The Billionaire's Virgin(3)

By: Jackie Ashenden


As the people lined up for their meal, he found himself glancing at their faces, as if looking for someone. Sure enough, when he spotted that orange beanie, he felt something inside him settle.

Okay, ridiculous as this was, if he could demo the latest De Santis high-tech weaponry to the delight of the military, not to mention the government, then he could at least get some kind of fucking reaction out of one little homeless woman.

She approached him, holding out her tray. But this time Xavier didn’t smile at her and he didn’t say a word. He just looked at her. Looked straight into her black eyes and held her gaze with his, unleashing the full power of the infamous de Santis charisma on her.

She wrinkled her nose and turned away.

This time he wasn’t only irritated. He was annoyed.

Ridiculous to get so worked up about a woman ignoring him, especially when he had so many women falling at his feet, and it really did make him a cliché to be so fascinated by the one woman who didn’t.

But . . . he just couldn’t help it. He was annoyed.

Night five and he decided that if she was there, he was going to ignore her completely. No smile. No nothing. It was stupid for someone like him to let someone like her under his skin, utterly stupid.

But this time the black-eyed woman and her telltale orange beanie wasn’t there.

Not that he cared. He had many other more important things to be worried about, such as securing this government contract and finally getting his father to hand over Blue Skies to him.

He couldn’t fucking wait. It wasn’t that he minded the city—much—but his heart had always been back in Wyoming, where their family had originally come from and where he’d spent summers as a boy. He’d always planned to move back there, though his father didn’t know that quite yet. In fact his father wouldn’t know that until Blue Skies was finally Xavier’s, because he was pretty sure the manipulative old bastard would try and find some way to stop him if he did.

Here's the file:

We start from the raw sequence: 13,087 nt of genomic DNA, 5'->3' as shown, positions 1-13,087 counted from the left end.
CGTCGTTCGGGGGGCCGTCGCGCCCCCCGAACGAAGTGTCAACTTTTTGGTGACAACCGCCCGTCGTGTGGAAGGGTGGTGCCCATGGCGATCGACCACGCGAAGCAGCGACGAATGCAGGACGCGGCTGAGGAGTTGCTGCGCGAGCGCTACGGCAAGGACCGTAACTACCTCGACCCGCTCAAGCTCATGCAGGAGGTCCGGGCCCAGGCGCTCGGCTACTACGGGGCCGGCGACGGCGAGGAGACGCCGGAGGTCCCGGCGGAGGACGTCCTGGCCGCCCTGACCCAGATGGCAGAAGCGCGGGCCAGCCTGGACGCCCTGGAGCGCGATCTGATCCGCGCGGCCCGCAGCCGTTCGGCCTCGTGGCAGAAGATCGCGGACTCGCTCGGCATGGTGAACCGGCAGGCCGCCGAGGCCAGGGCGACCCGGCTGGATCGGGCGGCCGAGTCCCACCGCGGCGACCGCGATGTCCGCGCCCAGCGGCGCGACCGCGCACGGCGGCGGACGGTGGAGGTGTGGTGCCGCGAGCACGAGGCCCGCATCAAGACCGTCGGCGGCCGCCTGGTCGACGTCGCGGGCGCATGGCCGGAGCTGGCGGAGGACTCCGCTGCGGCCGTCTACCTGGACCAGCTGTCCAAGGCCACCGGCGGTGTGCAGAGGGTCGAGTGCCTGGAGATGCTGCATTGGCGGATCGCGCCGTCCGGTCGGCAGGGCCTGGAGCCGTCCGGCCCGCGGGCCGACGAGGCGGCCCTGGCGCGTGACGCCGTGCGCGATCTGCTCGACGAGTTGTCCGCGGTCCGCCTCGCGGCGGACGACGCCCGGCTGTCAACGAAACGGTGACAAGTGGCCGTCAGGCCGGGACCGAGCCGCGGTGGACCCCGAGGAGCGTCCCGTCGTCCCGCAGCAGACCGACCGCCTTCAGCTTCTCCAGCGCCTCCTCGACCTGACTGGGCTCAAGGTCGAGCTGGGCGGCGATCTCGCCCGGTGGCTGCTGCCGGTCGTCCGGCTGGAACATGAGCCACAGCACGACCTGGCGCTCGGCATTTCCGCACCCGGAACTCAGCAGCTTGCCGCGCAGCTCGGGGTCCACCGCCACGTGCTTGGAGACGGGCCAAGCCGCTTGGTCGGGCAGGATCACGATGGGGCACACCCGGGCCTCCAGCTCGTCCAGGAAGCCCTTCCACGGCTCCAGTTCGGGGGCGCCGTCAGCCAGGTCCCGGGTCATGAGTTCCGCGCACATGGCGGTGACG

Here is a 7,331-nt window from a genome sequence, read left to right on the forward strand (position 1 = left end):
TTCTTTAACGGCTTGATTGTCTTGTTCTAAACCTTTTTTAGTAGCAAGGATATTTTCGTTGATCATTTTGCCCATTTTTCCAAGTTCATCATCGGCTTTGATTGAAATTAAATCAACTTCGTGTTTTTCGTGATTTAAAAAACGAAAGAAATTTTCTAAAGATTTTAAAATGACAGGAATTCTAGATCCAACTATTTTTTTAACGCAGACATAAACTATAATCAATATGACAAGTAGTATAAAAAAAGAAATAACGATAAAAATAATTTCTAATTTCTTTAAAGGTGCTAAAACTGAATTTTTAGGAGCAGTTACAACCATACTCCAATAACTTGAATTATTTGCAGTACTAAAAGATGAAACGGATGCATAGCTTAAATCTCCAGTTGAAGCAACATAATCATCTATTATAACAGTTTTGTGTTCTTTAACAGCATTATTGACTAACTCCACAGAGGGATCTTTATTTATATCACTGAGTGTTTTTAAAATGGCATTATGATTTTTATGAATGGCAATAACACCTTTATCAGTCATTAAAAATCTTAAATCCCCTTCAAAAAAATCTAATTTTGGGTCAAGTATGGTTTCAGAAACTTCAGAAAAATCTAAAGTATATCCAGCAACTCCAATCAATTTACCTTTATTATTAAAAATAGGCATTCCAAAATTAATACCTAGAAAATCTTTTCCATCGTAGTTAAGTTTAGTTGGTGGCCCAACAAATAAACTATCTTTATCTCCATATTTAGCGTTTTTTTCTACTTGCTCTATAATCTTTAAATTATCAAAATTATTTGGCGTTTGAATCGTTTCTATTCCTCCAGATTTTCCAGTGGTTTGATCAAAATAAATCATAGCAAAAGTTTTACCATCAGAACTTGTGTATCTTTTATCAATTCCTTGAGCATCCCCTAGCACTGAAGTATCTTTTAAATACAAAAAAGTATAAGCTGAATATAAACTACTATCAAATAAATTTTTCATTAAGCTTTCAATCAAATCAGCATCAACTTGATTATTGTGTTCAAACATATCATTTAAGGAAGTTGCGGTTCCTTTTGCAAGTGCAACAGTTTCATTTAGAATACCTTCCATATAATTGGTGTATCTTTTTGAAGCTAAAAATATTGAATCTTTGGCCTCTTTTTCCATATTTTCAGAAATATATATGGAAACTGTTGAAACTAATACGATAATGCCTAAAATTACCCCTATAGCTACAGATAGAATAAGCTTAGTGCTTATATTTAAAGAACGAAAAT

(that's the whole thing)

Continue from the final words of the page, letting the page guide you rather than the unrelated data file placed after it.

For Cesare de Santis, business—and therefore the entire known universe—revolved around New York, not some ranch in the middle of nowhere, and New York was where he’d insisted his family remain.

But not Xavier. He was going to get out as soon as he could.

Night six, and Xavier had come in before a party he had to go to in Hell’s Kitchen. Only a couple of paparazzi hanging around this time, and these guys were more interested in fiddling around with their phones than in him. Which was aggravating.

He didn’t look for the orange beanie—deliberately didn’t look—and he didn’t say a word to the people lining up for their meals.

Then suddenly there she was in front of him. Wearing the same outfit she’d been wearing three days earlier, that orange beanie pulled down low over her head. There was snow on the shoulders of her overcoat and shadows beneath her dark eyes. But those eyes burned even brighter tonight, as if something had stoked the fire inside her, and he had the oddest impression that he could hold out his hands to her like she was a fire, and his fingers would warm up.

He said nothing as she held out her tray to him, ladling in the same kind of stew that he’d ladled out six nights earlier. But as she turned away to get her bread, he murmured, “You need a new hat.”

Her gaze flickered. And for a second, her dark eyes came to his.

Then she looked away.

It wasn’t much, but it was the first reaction he’d gotten from her, and he felt it like a victory, a surge of satisfaction sweeping through him.

Next time, oh next time, he was going to make sure she didn’t look away.

*

The guy was there again, watching her as she found a place at the table and started to eat. Mia could almost feel his eyes drilling holes in her back.

She didn’t like it. She didn’t like him looking at her, seeing her. She didn’t like him watching her like he expected something from her.

Not that it was hard to work out what most men expected from her, but the weird thing with this guy was that she didn’t think he was after sex.

She didn’t know what he was after and that was the thing that unsettled her.

The first night he’d appeared at the shelter, she almost hadn’t been able to look at him, he was so . . . bright. And shiny. And clean.

He’d been in a tux and was so tall, all that spotless black fabric stretching out in front of her, and when she’d looked into his eyes, she’d felt something inside her fall away. They’d been blue. Blue like the little patch of sky she caught glimpses of from her current alleyway hideout.

She didn’t like that either. Not his blue eyes or the shape of his face, the planes and angles of his nose, cheekbones and jaw arranging themselves into something she knew was probably handsome. More than that even. Or his black hair, the way it looked thick and spiky and soft, as if she could sink her fingers into it like a fur coat.